There are some exciting new twists (well, new to me anyway) to one of my favorite subjects: The impending doom possibly brought on us by the Large Hadron Collider. In the eternal case against it that never seems to move forward, the angles of destruction seem to be more interesting than I had imagined. Not only is there the danger of a black hole that lingers so long that it destroys the earth, but this article, The Case of the Collider and the Great Black Hole at MIT’s Physics arXiv links to a very intriguing document in which a lawyer, Eric Johnson, attempts to put the general facts together so that if it ever does go to court, there will be strong groundwork for the judge to evaluate the case, or, as they say:
First, the relevant facts of the scientific debate and its human context are memorialized and made ripe for legal analysis. Next, the article explores the daunting challenges the case presents to equity, evidence, and law-and-economics analysis. Finally, a set of analytical tools are offered that provide a way out of the thicket – a method for providing meaningful judicial review even in cases, such as this one, where the scientific issues are almost unfathomably complex.
The document itself, The Black Hole Case: The Injunction Against the End of the World, is one of the more fascinating things I’ve read. He points out that in addition to the Black Hole endgame, there are the following theories to watch out for:
1. The strangelet scenario. According to theory, a strangelet is a tiny, stable chunk of “strange matter.” Undoubtedly, a “strangelet” sounds much less frightening than a black hole… The fear is that if high-energy particle collisions created a strangelet, the object would initiate a chain reaction that would convert all of Earth and everything on it into “an inert hyperdense sphere about one hundred meters across.”
2. The magnetic monopole sounds perhaps even more benign than the pluckily named strangelet. But, according to hypothesis, a magnetic monopole would be just as lethal to the planet. The worry is that a particle accelerator might produce a tiny bit of matter that is magnetically active, but only has one magnetic pole—that is, it would contain a net magnetic charge ordinary magnets have both a “north” and a “south” pole, the magnetic monopole would, for example, have only a north pole. Once produced, the fear is that a magnetic monopole would cause the protons in normal atoms to decay, initiating a runaway process that would convert and destroy the ordinary matter making up the Earth – eating it up, in the words of a CERN theorist, “Pac-Man style.”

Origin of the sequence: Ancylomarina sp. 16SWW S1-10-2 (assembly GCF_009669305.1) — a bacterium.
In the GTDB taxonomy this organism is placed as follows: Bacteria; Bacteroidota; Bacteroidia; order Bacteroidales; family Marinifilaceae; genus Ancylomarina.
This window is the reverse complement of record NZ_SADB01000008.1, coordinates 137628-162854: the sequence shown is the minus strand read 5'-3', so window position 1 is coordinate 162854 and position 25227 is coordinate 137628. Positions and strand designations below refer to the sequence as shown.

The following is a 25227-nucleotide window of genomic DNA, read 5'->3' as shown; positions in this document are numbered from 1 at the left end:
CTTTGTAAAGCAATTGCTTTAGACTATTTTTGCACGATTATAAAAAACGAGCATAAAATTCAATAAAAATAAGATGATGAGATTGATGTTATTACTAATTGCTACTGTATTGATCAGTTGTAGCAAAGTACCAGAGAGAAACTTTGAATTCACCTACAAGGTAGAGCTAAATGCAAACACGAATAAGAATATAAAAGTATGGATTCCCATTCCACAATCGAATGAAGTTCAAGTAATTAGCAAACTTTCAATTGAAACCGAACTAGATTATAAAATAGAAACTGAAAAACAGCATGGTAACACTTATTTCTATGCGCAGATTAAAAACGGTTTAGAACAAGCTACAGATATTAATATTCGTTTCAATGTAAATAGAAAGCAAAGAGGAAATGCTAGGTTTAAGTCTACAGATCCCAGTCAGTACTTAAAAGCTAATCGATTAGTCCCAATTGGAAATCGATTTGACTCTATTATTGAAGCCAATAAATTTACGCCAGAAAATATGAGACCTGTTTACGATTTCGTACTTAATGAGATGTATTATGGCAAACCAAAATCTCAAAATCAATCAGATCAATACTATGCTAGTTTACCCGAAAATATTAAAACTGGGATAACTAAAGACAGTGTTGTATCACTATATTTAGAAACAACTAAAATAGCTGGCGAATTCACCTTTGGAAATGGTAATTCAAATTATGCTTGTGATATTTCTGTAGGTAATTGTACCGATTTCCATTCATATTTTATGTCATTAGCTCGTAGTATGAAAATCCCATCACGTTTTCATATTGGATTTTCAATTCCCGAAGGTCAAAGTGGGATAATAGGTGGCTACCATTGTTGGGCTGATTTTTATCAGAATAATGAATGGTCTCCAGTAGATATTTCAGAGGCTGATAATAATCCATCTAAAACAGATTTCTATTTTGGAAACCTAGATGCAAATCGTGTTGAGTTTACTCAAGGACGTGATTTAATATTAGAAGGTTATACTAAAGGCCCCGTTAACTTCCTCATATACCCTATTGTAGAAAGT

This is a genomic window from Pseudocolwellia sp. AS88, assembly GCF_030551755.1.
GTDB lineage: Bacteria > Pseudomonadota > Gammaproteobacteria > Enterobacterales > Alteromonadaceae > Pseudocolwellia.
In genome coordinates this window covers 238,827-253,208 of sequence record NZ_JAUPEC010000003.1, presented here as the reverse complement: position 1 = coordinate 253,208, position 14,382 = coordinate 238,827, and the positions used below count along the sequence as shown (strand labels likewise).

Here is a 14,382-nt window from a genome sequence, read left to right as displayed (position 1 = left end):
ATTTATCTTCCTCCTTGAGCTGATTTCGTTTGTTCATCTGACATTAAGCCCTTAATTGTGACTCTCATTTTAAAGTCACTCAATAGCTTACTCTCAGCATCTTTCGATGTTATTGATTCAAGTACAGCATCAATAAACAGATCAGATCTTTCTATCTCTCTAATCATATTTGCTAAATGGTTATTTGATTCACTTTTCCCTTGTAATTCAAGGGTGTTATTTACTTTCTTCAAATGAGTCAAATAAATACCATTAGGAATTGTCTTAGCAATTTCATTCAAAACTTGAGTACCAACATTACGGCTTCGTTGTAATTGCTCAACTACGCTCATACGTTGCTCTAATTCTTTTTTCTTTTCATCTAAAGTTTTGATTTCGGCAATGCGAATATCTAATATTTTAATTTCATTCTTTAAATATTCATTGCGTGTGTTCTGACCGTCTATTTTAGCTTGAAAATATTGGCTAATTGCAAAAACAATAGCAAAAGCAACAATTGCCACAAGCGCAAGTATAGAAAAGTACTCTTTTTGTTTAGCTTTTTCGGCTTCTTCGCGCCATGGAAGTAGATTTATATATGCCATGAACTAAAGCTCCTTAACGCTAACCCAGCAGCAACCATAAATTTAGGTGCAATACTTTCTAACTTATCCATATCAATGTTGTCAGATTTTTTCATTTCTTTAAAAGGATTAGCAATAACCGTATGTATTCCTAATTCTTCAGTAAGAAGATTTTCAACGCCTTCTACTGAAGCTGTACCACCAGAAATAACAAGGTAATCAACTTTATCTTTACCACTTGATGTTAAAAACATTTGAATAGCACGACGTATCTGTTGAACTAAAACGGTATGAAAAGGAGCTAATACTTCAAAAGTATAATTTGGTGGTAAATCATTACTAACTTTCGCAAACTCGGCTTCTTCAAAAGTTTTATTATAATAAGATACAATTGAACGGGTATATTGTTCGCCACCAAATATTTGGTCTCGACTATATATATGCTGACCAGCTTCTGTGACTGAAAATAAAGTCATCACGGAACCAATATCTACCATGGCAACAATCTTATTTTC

3. The bosenova (pronounced “BOE-suh-NO-vah”) (or “bose-supernova”) scenario predicts a lesser harm than destruction of the entire planet. Instead, the hypothesized harm would be like a small version of an exploding star, destroying only a piece of Switzerland and France.
4. The vacuum transition scenario, also called the “vacuum bubble” or “space transition” scenario, has the unique distinction of portending something even worse than the annihilation of Earth. Specifically, a vacuum transition would destroy the entire universe… The worry with regard to the LHC is that one of the accelerator’s high-energy particle collisions might shift the fabric of space and time into a more stable state, a “vacuum bubble.” The universe would not disappear altogether in such an event, but it would cease to survive as we know it, and humanity would pop out of existence.
Anyway, these are all fascinating, no matter how crazy they might seem to be. CERN’s response to all of them seems to be that if such a thing could happen, it would have happened already… Which seems a bit dubious to me. I do think that there is a great difference between what happens naturally in physics and what people/technology try to make happen with their magnets and particles. Plus, it all sounds way to much like The Quiet Earth to me…